In many respects, this is Shakespeare's most affecting story, and the one least indebted to the clichés of the Jacobin drama that had come before. Just in case you had mono the month that the you were supposed to write that essay comparing and contrasting Merchant of Venice with Harry Potter and the Usurious Hebrews, here's the basic plot: Antonio (Jeremy Irons) is a merchant who lives, not surprisingly, in Venice. At the start of the play, all of his fortunes are literally at sea, leaving him in a state of worry which is exacerbated by his inability to find meaning in life.
His young friend Bassanio (Joseph Fiennes) is chock-full of meaning, in that he's meaning to get in on some of the hot booty (in both senses of the term) available at the keep of Portia (Lynn Collins), a marriageable young woman whose vast fortune will release Bassanio from his enormous debts.
Bassanio, though, in classic Happy Days style, needs to borrow enough money to convince Portia that he's a worthy suitor so he can marry her and get debt-free in only 30 days. Thus, he comes to Antonio for a loan, but Antonio, being tapped out, sends Bassanio to Shylock (Al Pacino), a Jewish moneylender.
This is where the play gets interesting. Shakespeare was well aware of the injustices committed upon Jews in his days, but at the same time, he can't escape the anti-Semitism endemic to the mind-set of his age. Shylock is thus a tremendously complex character: He burns with rage against the hateful Christians who mock him and spit in his face when he walks the street, and this creates great sympathy for him, but in the end, the hypocrisy and evil of the Christians overwhelms him, and he becomes deeply unsympathetic in his obsession with revenge.
He enacts this through the only power he has, that of money and the courts. Shylock inserts a wicked clause in Bassanio's loan contract: If Bassanio fails to pay on time, then Shylock may take a pound of Antonio's flesh.
Of course, it's Shakespeare, so things come down to a tense finale wherein girls dress as boys and much ado is made about love's labours measuring their measures in some kind of comedy of errors.
While the story takes care of itself, care has to be had in handling it, because it turns readily from a condemnation of anti-Semitism into a brutally anti-Semitic play. The end is really hard to justify, and I think that director Michael Radford has to be given credit for not cleaning it up. With a little historical distance, it stands more as testament to the narrow-mindedness of the Elizabethans (and Shakespeare himself, though he was perhaps the broadest-minded man to ever have lived) than as an outright expression of bigotry. However, by not sugar-coating it, politically correcting it or dumbing it down, Radford leaves the task of how to take it up to the audience, which is an aesthetically courageous move in the age of faux-offense at half-time nipple shows.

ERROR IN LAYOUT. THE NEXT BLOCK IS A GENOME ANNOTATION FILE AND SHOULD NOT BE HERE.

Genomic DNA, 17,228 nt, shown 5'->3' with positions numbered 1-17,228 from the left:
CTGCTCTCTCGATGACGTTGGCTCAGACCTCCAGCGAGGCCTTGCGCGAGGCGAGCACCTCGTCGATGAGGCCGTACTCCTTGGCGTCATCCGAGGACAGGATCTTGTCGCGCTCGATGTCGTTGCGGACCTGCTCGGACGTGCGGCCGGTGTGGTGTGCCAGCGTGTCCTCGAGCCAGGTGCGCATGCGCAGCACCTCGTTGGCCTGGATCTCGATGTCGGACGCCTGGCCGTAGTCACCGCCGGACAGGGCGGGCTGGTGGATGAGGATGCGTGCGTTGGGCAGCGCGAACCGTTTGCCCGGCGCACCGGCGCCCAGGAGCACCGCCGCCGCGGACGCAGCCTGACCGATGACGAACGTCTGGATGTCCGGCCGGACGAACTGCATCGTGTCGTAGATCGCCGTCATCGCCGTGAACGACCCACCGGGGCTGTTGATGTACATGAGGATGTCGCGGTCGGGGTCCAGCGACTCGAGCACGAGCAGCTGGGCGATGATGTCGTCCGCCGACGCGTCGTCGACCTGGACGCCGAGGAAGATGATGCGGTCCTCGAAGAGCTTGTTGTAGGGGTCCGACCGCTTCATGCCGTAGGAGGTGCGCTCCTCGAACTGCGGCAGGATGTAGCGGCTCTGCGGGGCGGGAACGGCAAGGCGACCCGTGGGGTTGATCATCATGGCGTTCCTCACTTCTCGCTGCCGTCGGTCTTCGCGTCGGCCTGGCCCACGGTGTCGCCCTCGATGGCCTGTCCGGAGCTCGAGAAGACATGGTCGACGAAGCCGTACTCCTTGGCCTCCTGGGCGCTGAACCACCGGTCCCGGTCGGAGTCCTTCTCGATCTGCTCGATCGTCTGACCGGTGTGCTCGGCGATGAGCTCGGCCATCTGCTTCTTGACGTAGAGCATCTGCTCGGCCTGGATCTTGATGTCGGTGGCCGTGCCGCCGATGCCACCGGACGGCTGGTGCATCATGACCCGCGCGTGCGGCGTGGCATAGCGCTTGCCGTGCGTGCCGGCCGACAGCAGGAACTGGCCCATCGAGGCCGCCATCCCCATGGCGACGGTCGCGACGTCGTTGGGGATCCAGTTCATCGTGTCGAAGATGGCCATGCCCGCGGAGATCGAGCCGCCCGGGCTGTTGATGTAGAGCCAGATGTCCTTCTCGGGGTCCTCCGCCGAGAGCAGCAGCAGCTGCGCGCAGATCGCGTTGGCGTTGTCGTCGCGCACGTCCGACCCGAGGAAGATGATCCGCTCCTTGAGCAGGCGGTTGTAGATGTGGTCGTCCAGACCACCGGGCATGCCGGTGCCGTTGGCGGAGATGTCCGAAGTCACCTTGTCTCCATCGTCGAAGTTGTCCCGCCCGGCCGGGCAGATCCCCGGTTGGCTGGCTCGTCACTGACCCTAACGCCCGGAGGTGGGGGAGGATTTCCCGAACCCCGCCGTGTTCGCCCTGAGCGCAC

The real treasure of this production, though, is the production itself. Instead of taking the Julie Taymor path of wild sartorial and architectural embellishment (which worked so well in her Titus, probably one of the best film adaptations of Shakespeare that will ever be made), Radford chose to give as strong and faithful a period look to the piece as possible, which makes sense here, since he's trying to make the most salient element Shakespeare's artistry, and not his own.
Of course, it takes considerable artistry to do this, and the beautiful art direction and incredibly informative cinematography go a long way towards achieving this. Each shot, instead of becoming enamored of the considerable charms of the actors, costumes and sets, is designed with precise economy to present necessary story elements. It's the kind of camera work that doesn't get enough attention in the spectacle-oriented world of Oscars and effects, but it's the true heart of the art of lens-work.
All this would be nothing without fine performances, and Merchant has them in spades. Jeremy Irons does his standard Jeremy Irons, which works fine here, and Joseph Fiennes combines the carelessness of youth with a real depth of feeling to create a complex, and not entirely likeable, Bassanio. The real star, though, is Al Pacino, an actor who is at once one of the best and worst currently working in film.
Because of his love of stagey gestures and emotions, Pacino has been known to chew so far through the scenery that he wound up in the molten center of the Earth. Here, though, his increasingly unnatural style works perfectly. What Pacino has done is to make Shylock seem alien, which is fitting considering that he's an official outsider, but at the same time sympathetic, and at the same time, obsessed to the point of evil. While the performance doesn't condone the evil, it makes it comprehensible, and I think that's key in presenting a character as multi-layered and inherently controversial as Shylock.